BEST Robotics Simulink Design Award

MathWorks presents the Simulink Design Award at the BEST Robotics Regional Championships every year to the teams that make the best use of MATLAB and Simulink in the competition to program their robots. The following are the videos from the winning teams of the BEST Robotics Simulink Design Award from previous years.

2017 Winners

 

Texas BEST Regionals

Ereckson Middle School CoCo BEST

This model shows a Stateflow chart that implements custom joystick controls for the robot. The team also implemented a redundant firing mechanism with two buttons to prevent unwanted firing.

 

South's BEST Regionals

Eastwood/Cornerstone Schools War Eagle BEST

This team implemented Simulink simulations with two different inputs using dashboard buttons and a gamepad, as well as dynamic controls to change between left-handed and right-handed drivers seamlessly.

 

Frontier Trails BEST Regionals

Council Grove High School Kansas BEST

The Simulink model takes advantage of dead bands to improve the drivability of their robot. The team was also able to verify their logic with simulations before programming the robot hardware.

 

Northern Plains BEST Regionals

Cuyahoga Valley Christian Academy Wolverine BEST

Designed a “creeper mode” using MATLAB functions to slow down the movement and increase the precision dynamically when driving the robot. They also used simulations to verify behavior of opposing servos and the firing mechanism.

 

Denver BEST Regionals

STEM High School Highlands Ranch Front Range BEST

This team used Simulink to toggle between arcade and tank drive modes to accommodate for different drivers. They also programmed an automated feeder for their shooter and verified the complete robot behavior by using simulation displays.

2016 Winners

 

Texas BEST Regionals

Extraordinary Education Center North Houston BEST

The team used Simulink and VEX Support Package to incrementally program with subsystems; virtually simulate, test, and debug with the gamepad feature;  and they used External Mode to connect to adjust the model parameters.

 

South’s BEST Regionals

Eastwood/Cornerstone Schools War Eagle BEST

The Simulink model is divided into four subsystems and uses Stateflow charts and Simulink blocks to control the robot. It was designed with simulation in mind, using a gamepad simulator as well as value display blocks throughout the model.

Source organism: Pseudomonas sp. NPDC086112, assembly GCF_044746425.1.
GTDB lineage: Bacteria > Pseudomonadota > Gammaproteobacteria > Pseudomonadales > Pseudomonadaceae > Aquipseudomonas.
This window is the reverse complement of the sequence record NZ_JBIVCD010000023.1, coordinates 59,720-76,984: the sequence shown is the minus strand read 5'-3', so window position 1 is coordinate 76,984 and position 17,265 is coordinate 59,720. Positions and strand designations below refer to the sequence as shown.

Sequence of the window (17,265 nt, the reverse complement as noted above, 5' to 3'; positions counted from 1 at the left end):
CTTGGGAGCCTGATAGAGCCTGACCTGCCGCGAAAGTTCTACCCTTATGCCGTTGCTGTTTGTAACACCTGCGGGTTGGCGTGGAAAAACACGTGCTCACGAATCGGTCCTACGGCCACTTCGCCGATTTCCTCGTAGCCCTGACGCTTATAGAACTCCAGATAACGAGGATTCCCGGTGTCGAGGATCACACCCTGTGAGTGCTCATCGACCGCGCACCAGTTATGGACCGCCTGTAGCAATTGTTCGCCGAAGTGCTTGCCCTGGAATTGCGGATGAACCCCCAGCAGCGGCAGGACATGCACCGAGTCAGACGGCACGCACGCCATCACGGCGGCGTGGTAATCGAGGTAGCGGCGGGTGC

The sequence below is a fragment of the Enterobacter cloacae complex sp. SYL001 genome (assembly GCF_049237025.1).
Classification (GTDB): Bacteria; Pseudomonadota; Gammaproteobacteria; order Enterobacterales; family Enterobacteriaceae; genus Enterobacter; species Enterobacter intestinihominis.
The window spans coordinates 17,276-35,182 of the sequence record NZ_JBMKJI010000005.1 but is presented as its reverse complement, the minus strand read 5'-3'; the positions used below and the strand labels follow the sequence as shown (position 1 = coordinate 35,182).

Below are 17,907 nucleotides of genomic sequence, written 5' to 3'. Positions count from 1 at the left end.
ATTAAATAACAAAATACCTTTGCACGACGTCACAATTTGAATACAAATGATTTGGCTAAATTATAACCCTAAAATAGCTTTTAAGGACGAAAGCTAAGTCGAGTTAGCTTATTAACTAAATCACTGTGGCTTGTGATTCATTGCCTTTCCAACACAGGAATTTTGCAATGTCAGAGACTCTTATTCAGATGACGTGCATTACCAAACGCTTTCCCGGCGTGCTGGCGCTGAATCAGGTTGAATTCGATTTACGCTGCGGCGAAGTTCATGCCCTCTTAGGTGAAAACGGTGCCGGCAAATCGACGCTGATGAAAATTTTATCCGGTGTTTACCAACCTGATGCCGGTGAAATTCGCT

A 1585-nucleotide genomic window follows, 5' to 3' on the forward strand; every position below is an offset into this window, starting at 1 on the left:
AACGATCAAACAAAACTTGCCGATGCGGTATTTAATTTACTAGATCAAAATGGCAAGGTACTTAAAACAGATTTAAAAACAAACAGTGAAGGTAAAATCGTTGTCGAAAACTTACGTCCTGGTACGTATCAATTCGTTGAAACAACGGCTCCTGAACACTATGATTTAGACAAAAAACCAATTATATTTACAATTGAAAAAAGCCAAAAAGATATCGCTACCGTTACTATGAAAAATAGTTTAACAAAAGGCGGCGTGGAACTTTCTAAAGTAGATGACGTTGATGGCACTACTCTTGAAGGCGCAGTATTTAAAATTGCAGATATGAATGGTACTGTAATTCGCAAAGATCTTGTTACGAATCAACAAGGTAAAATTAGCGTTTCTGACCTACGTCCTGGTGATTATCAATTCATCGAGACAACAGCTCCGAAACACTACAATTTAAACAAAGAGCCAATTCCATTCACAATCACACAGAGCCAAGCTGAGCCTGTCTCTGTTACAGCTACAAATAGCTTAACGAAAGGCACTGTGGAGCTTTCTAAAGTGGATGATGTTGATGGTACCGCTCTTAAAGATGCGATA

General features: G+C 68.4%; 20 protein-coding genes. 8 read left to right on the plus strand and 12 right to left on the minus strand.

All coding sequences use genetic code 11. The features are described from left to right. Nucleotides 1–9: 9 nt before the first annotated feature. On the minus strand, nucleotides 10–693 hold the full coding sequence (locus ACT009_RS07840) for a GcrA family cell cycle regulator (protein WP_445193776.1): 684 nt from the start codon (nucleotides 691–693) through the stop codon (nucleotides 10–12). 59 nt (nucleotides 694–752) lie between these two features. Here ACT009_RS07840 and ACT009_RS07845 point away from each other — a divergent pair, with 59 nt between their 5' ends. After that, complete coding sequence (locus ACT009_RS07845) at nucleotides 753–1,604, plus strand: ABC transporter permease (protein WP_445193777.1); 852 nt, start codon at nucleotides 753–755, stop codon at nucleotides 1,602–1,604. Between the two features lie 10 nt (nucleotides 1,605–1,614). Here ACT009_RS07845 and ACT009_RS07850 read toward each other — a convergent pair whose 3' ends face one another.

Frontier Trails BEST Regionals

Athens Bible School Little Rock BEST

Designated Agriculture Robot’s (DAR) Simulink model controls locomotion; corn, lettuce, and tomato harvesting; planting; watering; and pig wrangling.

 

Northern Plains BEST Regionals

DuBois Area High School Penn State DuBois BEST

The Simulink model utilized a tank drive system with custom dead bands and slew rates. It included a precision mode and a control orientation toggle. Programming solutions were employed to prevent damage to components and some common driver errors.


2015 Winners

 

Texas BEST Regionals

Manthano Christian Academy Dallas BEST

The Simulink model of robot used blocks from the VEX Library, Stateflow charts, and a 3D field model (V-Realm Builder) for simulation. The 3D plant model evaluated different base and wheel sizes for the robot design. The model also included MATLAB code translated from existing C code for debugging purposes.

 

South’s BEST Regionals

Brooks High School Northwest Alabama BEST

The team used a completely custom Simulink model to program their robot, REAPER. The model incorporated several advanced features including complex Stateflow logic used to give the program unprecedented adaptability and intuitiveness.

 

Frontier Trails BEST Regionals

Campus High School Kansas BEST

Their Simulink model consisted of simple math blocks along with the joystick and motor blocks to design drive control for the wheels, arm, and the gripper. The model contained simulation inputs and displays to test the program behavior.

 

Northern Plains BEST Regional

DuBois Area High School Penn State DuBois BEST

The Simulink model was written from scratch and consisted of six main sections, one for each functionality. The model used subsystems to group blocks increased readability yet allowed inspection by looking under the mask.